Perfect for fans of Jojo Moyes’s, Me Before You, My Last Love Story is a heartbreakingly romantic tale about the complexities of trauma and whether love can right a wrong.
My Last Love Story is a ‘heartbreakingly romantic tale’. I find it difficult to write about depressing issues. How do you manage?
Let me start by pointing out that heartbreakingly romantic does not mean depressing. It means epic—like Romeo and Juliet, The Fault In Our Stars and Me Before You. There are sad moments in the book, but there are sad moments in life too. And, for me, a good romance has to break my heart or its not worth reading. I love to laugh through my tears.
However, I know what you mean and agree that topics such as trauma, death and disease are difficult to write. My Last Love Story was hard to create and I often wept while writing it. But my personal writing style is uplifting and humorous, so while I wrote about tragedy, I had the right amount of comedy going on to lighten the prose.
Describe My Last Love Story in 140 characters (also known as a tweet).
A fate-battered woman learns to brave life again at the insistence of her dying husband. She does so on Jet Skis, too.
If you could exchange lives with any of your characters for a day which character would you choose and why?
Such a great question and so difficult to answer. I want to say Simeen because she’s going through so much—they all are—but I’ve been in her head for much too long. I’ll choose Zayaan. He’s a quiet one with his smexy good looks and that heart of pure gold. I want to feel super smart like him. I want to understand what being devout means. I want to know what he thinks and feels about Marjaneh Sharokhi. We don’t get to see that relationship because we’re in Simi’s head and Zayaan never spoke about Marjaneh to her. Zayaan would be an interesting man to exchange lives with—lots of secrets there.
What’s the most amusing thing that happened to you while writing My Last Love Story?
So, there’s a scene with a baby seal in the book. I always have an animal or two in my books as I’m a zookeeper at heart and when I stumbled on some YouTube videos of seals interacting with humans, I was bowled over. It’s the cutest thing to see. I discussed the scene with a friend for plausibility and we were both in splits as we ran down a whole list of scenarios of how I can squeeze maximum cuteness from the seal scene. I kept laughing while writing and editing it, and even now it’s one of my favorite passages to read.
Say your publisher has offered to fly you anywhere in the world to do research on an upcoming book, where would you most likely want to go?
The Himalayas, which is where my next two books will be set. I believe the best times to go to Garhwal and/ or Tons Valley is in October.
What’s your favorite part about the writing process?
The writing. I enjoy stringing words together and molding scenes for maximum effect. I love creating unforgettable characters and giving them quirks. I find the process of writing very therapeutic.
Tell us about your next release. And when can we expect it?
I’m in contract with Om Books, India, for Books 2 and 3 of the Age of Kali, a myth-based fantasy series. Book 1 is titled Soul Warrior and is available everywhere except South Asia for the moment. I don’t know the schedules for books 2 and 3 yet, but I’m hoping Book 2 will come out by late 2017.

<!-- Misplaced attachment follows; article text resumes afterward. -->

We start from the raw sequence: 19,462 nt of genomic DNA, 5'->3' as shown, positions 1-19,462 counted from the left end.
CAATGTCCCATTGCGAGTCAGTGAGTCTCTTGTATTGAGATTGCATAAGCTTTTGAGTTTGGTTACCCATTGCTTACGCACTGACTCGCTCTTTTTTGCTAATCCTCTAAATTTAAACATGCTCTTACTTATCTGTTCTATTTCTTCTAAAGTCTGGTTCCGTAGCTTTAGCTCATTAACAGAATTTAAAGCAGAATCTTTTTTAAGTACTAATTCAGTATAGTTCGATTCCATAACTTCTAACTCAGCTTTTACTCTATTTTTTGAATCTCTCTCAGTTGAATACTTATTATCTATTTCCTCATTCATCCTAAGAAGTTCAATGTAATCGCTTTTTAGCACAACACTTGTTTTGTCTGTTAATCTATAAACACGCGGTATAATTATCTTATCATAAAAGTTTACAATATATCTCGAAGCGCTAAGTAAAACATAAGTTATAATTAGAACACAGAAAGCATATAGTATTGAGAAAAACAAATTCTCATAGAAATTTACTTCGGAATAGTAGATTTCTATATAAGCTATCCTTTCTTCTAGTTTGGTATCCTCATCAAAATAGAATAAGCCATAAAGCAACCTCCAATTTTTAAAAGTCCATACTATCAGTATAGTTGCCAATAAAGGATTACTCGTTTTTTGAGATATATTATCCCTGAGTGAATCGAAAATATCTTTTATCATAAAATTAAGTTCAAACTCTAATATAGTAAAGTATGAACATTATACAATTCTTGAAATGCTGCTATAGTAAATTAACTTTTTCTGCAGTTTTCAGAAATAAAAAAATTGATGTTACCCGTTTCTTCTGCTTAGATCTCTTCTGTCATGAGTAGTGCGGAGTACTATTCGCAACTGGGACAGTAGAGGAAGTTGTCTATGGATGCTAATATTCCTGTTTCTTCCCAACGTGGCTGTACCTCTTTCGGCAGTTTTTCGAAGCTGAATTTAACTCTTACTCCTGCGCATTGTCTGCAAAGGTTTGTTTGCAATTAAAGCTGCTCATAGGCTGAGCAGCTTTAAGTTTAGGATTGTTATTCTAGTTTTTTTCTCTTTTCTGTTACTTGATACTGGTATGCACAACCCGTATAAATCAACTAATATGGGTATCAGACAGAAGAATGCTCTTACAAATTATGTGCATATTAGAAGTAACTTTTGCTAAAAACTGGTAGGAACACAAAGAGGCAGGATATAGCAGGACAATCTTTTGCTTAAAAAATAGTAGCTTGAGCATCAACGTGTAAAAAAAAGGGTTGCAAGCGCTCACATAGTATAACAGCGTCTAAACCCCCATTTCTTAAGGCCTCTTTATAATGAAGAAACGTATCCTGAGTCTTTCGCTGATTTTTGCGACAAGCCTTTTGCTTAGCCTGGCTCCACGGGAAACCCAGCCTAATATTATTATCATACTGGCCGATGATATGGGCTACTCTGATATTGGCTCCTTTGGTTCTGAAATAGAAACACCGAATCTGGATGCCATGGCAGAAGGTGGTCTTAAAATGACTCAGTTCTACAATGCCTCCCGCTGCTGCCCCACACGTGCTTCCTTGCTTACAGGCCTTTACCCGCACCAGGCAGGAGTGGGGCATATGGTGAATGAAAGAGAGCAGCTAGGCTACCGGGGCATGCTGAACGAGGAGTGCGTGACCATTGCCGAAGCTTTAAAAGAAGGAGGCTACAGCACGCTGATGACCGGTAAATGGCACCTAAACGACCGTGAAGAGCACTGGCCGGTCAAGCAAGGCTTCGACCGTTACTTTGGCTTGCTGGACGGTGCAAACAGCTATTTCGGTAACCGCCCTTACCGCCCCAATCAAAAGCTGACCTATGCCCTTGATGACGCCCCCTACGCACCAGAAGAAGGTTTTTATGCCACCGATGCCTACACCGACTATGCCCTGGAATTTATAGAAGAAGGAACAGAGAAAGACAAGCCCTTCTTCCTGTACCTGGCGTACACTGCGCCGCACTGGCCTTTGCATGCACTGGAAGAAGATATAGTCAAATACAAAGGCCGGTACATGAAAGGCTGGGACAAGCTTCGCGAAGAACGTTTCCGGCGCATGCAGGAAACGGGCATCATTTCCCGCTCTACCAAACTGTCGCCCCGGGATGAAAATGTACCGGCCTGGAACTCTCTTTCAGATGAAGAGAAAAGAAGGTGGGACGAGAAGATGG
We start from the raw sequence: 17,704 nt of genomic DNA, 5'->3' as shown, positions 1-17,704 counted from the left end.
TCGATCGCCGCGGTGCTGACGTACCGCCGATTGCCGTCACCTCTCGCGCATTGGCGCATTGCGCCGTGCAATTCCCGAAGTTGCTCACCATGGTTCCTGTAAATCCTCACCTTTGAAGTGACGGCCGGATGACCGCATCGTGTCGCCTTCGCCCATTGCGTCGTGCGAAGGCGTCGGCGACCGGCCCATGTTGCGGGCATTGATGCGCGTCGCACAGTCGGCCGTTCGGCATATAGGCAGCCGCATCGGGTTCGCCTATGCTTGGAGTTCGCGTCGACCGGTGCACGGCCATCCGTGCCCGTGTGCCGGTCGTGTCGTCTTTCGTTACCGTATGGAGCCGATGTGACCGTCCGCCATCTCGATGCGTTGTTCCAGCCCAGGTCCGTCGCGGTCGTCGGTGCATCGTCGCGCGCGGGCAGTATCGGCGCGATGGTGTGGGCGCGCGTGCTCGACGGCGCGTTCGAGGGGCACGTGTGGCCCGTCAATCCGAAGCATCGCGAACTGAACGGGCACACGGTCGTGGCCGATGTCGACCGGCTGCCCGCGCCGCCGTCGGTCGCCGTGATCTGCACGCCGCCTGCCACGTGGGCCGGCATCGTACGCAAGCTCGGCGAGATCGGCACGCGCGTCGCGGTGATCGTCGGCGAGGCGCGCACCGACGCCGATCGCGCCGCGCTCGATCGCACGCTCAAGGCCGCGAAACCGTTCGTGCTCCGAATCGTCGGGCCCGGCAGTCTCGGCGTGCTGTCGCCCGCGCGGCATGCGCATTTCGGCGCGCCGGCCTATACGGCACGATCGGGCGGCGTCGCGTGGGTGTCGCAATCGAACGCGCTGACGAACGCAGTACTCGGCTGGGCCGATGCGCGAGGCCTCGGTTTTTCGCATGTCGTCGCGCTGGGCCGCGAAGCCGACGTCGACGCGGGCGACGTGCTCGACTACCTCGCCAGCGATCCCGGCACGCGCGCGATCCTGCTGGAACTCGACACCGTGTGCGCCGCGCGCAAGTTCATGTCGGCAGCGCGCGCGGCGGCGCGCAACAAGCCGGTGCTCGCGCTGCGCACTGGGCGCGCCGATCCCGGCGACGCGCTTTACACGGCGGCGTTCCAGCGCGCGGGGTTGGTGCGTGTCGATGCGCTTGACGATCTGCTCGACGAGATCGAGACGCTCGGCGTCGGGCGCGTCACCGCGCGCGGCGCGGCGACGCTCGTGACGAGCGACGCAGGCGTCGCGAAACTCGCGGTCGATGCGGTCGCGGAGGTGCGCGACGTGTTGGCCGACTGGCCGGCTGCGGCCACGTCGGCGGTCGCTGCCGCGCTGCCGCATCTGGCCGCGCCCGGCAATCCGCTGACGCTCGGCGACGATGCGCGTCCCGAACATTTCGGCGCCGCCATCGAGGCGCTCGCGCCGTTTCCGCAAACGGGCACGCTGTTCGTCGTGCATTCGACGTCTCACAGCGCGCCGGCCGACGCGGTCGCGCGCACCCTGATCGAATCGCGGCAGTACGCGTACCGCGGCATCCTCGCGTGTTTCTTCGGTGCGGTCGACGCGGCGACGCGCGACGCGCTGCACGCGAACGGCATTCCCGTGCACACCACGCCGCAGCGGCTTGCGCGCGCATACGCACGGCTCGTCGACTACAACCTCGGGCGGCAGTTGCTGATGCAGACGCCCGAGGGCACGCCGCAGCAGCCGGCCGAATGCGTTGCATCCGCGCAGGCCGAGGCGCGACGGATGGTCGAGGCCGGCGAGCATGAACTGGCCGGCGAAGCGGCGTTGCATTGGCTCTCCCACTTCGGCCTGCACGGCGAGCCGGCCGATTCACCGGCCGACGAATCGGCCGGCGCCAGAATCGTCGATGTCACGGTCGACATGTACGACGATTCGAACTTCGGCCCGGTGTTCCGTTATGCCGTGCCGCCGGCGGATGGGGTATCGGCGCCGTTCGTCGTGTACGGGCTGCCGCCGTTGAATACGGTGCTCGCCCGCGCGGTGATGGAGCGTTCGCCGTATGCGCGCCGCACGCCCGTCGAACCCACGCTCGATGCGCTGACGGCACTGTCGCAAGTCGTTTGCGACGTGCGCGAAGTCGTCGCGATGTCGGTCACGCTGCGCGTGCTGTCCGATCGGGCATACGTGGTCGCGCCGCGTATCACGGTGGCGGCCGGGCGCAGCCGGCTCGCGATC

“Love is a dish best served naked.”As a child, those oft-quoted words of my father would have me rolling my eyes and pretending to gag at what I’d imagined was my parents’ precursor to a certain physical act.At thirty, I’d long ago realized that getting naked wasn’t a euphemism for sex.Neither was love.It wasn’t my father wording the meme just now but my husband. Nirvaan considered himself a great wit, a New Age philosopher. On the best of days, he was, much like Daddy had been. On the worst days, he was my tormentor.“What do you think, Dr. Archer? Interesting enough tagline for a vlog? What about ‘Baby in a Petri Dish’?” Nirvaan persisted in eliciting a response from the doctor and/or me for his ad hoc comedy, which we’d been ignoring for several minutes now.I wanted to glare at him, beg him to shut up, or demand that he wait in the doctor’s office like he should’ve done, like a normal husband would have. Khodai knows why he’d insisted on holding my hand through this preliminary checkup. Nothing of import would happen today—if it did at all. But I couldn’t perform any such communication, not with my eyes and mouth squeezed shut while I suffered through a series of uncomfortable twinges along my nether regions.I lay flat on my back on a spongy clinic bed sheeted with paper already wrinkled and half torn. Legs drawn up and spread apart, my heels dug punishingly into cold iron stirrups to allow my gynecologist’s clever fingers to reach inside my womb and check if everything was A-OK in there. We’d already funneled through the Pap test and stomach and chest checks. Like them, this test, too, was going swell in light of Dr. Archer’s approving happy hums.“Excellent, Mrs. Desai. All parts are where they should be,” he joked only as a doctor could.I shuddered out the breath I’d been holding, as the feeling of being stretched left my body. Nirvaan squeezed my hand and planted a smacking kiss on my forehead. I opened my eyes and focused on his beaming upside-down ones. His eyelids barely grew lashes anymore—I’d counted twenty-seven in total just last week—the effect of years of chemotherapy. For a second, my gaze blurred, my heart wavered, and I almost cried.What are we doing, Nirvaan? What in Khodai’s name were we starting?Nirvaan stroked my hair, his pitch-black pupils steady and knowing and oh-so stubborn. Then, his face rose to the stark white ceiling, and all I saw was the green-and-blue mesh of his gingham shirt—the overlapping threads, the crisscross weaves, a pattern without end.Life is what you make it, child. It was another one of my father’s truisms.Swallowing the questions twirling on my tongue, I refocused my mind on why we were here. I’d promised Nirvaan we’d try for a baby if he agreed to another round of cancer-blasting treatments. I’d bartered for a few more months of my husband’s life. He’d bartered for immortality through our child.Dr. Archer rolled away from between my legs to the computer station. He snapped off and disposed of the latex gloves. Then, he began typing notes in near-soundless staccato clicks. Though the examination was finished, I knew better than to sit up until he gave me leave. I’d been here before, done this before—two years ago when Nirvaan had been in remission and the idea of having a baby had wormed its way into his head. We’d tried the most basic procedures then, whatever our medical coverage had allowed. We hadn’t been desperate yet to use our own money, which we shouldn’t be touching even now. We needed every penny we had for emergencies and alternative treatments, but try budging my husband once he’d made up his mind.“I’m a businessman, Simi. I only pour money into a sure thing,” he rebuked when I argued.I brought my legs together, manufacturing what poise and modesty I could, and pulled the sea-green hospital gown bunched beneath my bottom across my half-naked body. I refused to look at my husband as I wriggled about, positive his expression would be pregnant with irony, if not fully smirking. And kudos to him for not jumping in to help me like I would have.The tables had turned on us today. For the past five years, it’d been Nirvaan thrashing about on hospital beds, trying in vain to find relief and comfort, modesty or release. Nirvaan had been poked, prodded, sliced, and bled as he battled aggressive non-Hodgkin’s lymphoma. I’d been the stoic spectator, the supportive wife, the incompetent nurse, the ineffectual lover.And now? What role would I play now?As always, thinking about our life left me feeling even more naked than I was in the open-fronted robe. I turned my face to the wall, my eyes stinging, as fear and frustration bubbled to the surface. Flesh-toned posters of laughing babies, pregnant mothers, and love-struck fathers hung from the bluish walls. Side by side were the more educative ones of human anatomy, vivisected and whole. The test-tube-like exam room of Monterey Bay Fertility Clinic was decorated in true California beach colors—sea-foam walls, sandy floors, pearl-pink curtains, and furniture—bringing the outdoors in. If the decor was meant to be homey, it wasn’t having such an effect on me. This room, like this town and even this country, was not my natural habitat, and I felt out of my element in it.I’d lived in California for seven years now, ever since my marriage, and I still didn’t think of it as home, not like Nirvaan did. Home for me was India. And no matter the dark memories it held, home would always be Surat.“All done.” Dr. Archer pushed the computer trolley away and stood up. “You can get dressed, Mrs. Desai. Take your time. Use whatever supplies you need. We’ll wait for you in my office,” he said, smiling.Finally, I can cover myself, I thought. Gooseflesh had erupted across my skin due to the near frigid clinic temperatures doctors tortured their patients with—like a patient didn’t have enough to suffer already. Medical facilities maintained cool indoor temperatures to deter inveterate germs from contaminating the premises and so its vast flotilla of equipment didn’t fry. I knew that. But knowing it still didn’t inspire any warm feelings in me for the “throng of professional sadists with a god complex.” I quoted my husband there.Nirvaan captured my attention with a pat on my head. “See you soon, baby,” he said, following the doctor out of the room.I scooted off the bed as soon as the door shut behind them. My hair tumbled down my face and shoulders at my jerky movements. I smoothed it back with shaking hands. Long, wavy, and a deep chestnut shade, my hair was my crowning glory, my one and only feature that was lush and arresting. Nirvaan loved my hair. I wasn’t to cut it or even braid it in his presence, and so it often got hopelessly knotted.I shrugged off the clinic gown, balled it up, and placed it on the bed. I wiped myself again and again with antiseptic wipes, baby wipes, and paper towels until the tissues came away stain-free. I didn’t feel light-headed. I didn’t allow myself to freak. I concentrated on the flow of my breaths and the pounding of my heart until they both slowed to normal.It was okay. I was not walking out with a gift-wrapped baby in tow. Not today. No reason to freak out.I reached for my clothes and slipped on my underwear. They were beige with tiny white hearts on them—Victoria’s Secret lingerie Nirvaan had leered and whistled at this morning.Such a silly man. Typical Nirvaan, I corrected, twisting my lips.Even after dressing in red-wash jeans and a full-sleeved sweater, I shivered. My womb still felt invaded and odd. As I stepped into my red patent leather pumps, an unused Petri dish sitting on the workstation countertop caught my eye.The trigger for Nirvaan’s impromptu comedy, perhaps?Despite major misgivings about the Hitleresque direction my life had taken, humor got the better of me, and I grinned.Silly, silly Nirvaan. Baby in a Petri dish, indeed.